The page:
Now I lay me down to sleep…

When I tell people I work from home, they tend to think that I sleep late, walk around in my PJs and lay on the couch with my notebook, taking frequent naps. Well. Maybe that’s what other freelancers do. I don’t. 
I get up early (usually between 6 am and 6:30 am) and get dressed (who knows when potential customers may find their way to my door?), and I have an actual desk with a real PC, where I spent most of my working hours when I am not interpreting. I do have a notebook, but I only use it when I’m on the road. And there also is a couch in the living room, but I have never worked on it, other than maybe reading some professional magazines or other business-related books etc.
So, how about them naps, then? After all, being self-employed and working from home should have some advantages, shouldn’t it? Believe me, it does, and I would not trade it for an in-house position, regardless of how much you pay me! And, yes, one of these advantages is the fact that I can schedule my working hours fairly flexibly most of the time, including breaks and, well, naps.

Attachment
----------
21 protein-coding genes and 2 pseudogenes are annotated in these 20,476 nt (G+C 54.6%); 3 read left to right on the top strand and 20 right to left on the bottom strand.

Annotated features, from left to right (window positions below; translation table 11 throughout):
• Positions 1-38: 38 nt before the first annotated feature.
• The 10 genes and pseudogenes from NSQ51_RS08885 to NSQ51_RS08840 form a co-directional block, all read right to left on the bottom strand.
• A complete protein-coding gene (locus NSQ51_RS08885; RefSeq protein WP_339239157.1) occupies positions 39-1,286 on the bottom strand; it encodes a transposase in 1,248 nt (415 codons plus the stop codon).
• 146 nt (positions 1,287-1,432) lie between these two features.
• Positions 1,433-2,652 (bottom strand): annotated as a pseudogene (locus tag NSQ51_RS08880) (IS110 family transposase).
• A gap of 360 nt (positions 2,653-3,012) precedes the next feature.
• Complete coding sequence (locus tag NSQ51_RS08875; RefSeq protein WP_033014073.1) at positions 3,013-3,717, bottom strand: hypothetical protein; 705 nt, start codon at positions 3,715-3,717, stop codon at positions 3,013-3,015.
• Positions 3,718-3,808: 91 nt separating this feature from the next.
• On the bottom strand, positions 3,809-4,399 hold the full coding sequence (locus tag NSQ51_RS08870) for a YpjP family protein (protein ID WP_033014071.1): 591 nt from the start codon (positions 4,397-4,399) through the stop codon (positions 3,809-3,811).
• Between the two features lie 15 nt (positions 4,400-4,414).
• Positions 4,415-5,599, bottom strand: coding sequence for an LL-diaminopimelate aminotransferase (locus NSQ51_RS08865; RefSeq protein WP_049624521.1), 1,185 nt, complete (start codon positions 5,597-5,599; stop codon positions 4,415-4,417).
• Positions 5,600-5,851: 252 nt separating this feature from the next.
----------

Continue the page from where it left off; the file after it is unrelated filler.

I don’t do this regularly at all (unless I don’t feel well, of course), but every now and then, maybe because I worked late the night before, or because I slept poorly because the one dog woke me up three times to be taken out and the other one joined in for company, or because it’s just one of those days where the sun doesn’t seem to want to break through the cloud cover, and work is slow anyway and a walk in the fresh air is not feasible for whatever reason – every now and then I actually do lay down on the couch in the middle of the day and take a nap. Not a long one, 45 minutes tops, and I do set an alarm. But that’s usually enough to get me through that low point, past that slump in productivity, and then I am ready to roll again with a clear(er) mind.
The funny thing is that I usually don’t even really sleep during that time. But something about just laying there, letting my thoughts drift (preferably not on anything work-related) and listening to my dogs snore gently on their pillow next to me is so relaxing that my batteries get recharged anyway.
How about you? Do you take “power naps” during the day? If so, how long and how frequently? If not, why not?

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  1. I don't take naps. Not having dogs is also of great avail (we always had dogs in our family, but after my last dog had to be put to sleep at a venerable age of 14 some time ago, I decided to give a break). Procrastinating in front of the computer is an issue, but in other respects everything is pretty similar – get up early, work late the night, no sleep in daytime. No, no power naps (sigh… yawn).

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